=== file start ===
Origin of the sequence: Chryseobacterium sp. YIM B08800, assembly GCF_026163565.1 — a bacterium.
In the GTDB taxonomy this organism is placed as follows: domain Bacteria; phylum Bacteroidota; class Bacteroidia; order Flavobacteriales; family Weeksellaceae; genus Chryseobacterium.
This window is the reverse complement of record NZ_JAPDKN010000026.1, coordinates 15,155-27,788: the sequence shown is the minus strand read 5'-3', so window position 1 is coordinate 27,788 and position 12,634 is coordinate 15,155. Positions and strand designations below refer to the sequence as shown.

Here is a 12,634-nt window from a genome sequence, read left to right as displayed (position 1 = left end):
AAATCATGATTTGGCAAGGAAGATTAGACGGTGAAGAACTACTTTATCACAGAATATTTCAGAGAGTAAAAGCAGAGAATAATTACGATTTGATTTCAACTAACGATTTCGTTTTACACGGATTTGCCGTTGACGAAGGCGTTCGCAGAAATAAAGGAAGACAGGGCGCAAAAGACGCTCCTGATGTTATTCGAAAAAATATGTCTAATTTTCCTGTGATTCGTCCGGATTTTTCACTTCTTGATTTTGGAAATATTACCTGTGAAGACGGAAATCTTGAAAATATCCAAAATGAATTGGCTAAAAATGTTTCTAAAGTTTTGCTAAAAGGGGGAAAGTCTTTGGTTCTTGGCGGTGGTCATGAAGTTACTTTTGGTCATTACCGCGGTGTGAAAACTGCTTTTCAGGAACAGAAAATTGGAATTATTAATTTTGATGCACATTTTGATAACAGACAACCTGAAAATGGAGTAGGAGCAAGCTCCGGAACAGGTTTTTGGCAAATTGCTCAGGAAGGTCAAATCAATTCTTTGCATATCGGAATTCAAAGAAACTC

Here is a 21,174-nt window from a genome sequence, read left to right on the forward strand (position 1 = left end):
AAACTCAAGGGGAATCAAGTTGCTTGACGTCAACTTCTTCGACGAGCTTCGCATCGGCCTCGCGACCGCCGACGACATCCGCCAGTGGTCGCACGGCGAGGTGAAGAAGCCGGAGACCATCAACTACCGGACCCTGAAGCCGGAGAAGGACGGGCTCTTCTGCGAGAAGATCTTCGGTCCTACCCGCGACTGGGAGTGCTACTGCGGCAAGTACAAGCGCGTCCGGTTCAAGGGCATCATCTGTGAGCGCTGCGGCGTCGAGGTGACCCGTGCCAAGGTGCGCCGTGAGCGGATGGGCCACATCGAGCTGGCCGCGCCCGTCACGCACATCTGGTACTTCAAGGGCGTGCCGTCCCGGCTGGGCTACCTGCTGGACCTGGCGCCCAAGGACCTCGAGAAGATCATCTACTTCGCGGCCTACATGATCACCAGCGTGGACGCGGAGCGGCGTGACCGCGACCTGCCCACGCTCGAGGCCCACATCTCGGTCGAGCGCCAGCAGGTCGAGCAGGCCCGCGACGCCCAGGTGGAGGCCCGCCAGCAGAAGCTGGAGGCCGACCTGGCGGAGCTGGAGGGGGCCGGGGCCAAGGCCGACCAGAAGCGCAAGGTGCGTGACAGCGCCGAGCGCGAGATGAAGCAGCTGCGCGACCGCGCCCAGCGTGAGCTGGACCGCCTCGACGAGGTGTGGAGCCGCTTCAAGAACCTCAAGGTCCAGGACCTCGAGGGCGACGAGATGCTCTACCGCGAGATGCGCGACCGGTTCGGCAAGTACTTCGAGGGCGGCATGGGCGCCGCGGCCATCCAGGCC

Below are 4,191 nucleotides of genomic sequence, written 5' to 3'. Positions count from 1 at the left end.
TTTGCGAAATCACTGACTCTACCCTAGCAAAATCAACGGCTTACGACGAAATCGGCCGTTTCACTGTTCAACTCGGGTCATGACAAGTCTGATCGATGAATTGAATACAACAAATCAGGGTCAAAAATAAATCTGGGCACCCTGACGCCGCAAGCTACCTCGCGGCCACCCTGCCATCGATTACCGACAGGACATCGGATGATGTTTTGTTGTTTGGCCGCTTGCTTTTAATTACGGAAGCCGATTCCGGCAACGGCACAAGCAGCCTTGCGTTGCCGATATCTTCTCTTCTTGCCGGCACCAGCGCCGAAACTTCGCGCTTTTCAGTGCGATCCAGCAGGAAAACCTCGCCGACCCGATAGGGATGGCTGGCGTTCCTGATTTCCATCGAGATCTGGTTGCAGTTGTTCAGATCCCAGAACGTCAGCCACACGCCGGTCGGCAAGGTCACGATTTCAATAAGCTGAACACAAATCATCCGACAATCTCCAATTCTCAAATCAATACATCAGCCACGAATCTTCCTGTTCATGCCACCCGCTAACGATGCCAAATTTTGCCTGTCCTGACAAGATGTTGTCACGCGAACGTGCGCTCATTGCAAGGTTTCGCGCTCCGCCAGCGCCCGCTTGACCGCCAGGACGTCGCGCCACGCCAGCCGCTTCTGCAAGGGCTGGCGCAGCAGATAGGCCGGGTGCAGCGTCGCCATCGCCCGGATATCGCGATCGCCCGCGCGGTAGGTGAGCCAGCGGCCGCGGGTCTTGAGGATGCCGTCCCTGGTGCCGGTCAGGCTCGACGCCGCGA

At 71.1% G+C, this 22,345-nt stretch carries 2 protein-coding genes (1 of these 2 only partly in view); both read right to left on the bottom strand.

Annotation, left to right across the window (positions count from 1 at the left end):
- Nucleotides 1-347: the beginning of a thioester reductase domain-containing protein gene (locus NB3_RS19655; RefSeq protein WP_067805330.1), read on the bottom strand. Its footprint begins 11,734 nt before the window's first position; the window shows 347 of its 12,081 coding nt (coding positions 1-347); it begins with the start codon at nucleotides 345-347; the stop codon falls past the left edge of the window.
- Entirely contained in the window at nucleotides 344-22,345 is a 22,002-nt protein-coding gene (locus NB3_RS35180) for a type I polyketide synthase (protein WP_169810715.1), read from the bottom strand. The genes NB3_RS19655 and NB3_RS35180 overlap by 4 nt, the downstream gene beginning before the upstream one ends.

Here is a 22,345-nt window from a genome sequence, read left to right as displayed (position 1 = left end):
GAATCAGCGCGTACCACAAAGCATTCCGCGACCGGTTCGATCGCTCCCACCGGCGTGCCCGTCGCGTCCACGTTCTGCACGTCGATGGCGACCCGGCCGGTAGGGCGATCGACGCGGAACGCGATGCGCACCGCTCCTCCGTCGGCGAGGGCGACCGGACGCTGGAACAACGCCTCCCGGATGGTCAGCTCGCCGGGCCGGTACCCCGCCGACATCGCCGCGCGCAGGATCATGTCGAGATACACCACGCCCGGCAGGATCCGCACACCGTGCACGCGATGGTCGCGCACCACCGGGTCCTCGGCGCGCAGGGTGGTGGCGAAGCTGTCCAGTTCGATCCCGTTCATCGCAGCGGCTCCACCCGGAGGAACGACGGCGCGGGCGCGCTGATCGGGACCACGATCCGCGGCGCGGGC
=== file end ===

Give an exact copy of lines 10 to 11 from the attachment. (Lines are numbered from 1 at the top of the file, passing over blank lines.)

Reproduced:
At 71.1% G+C, this 22,345-nt stretch carries 2 protein-coding genes (1 of these 2 only partly in view); both read right to left on the bottom strand.

Annotation, left to right across the window (positions count from 1 at the left end):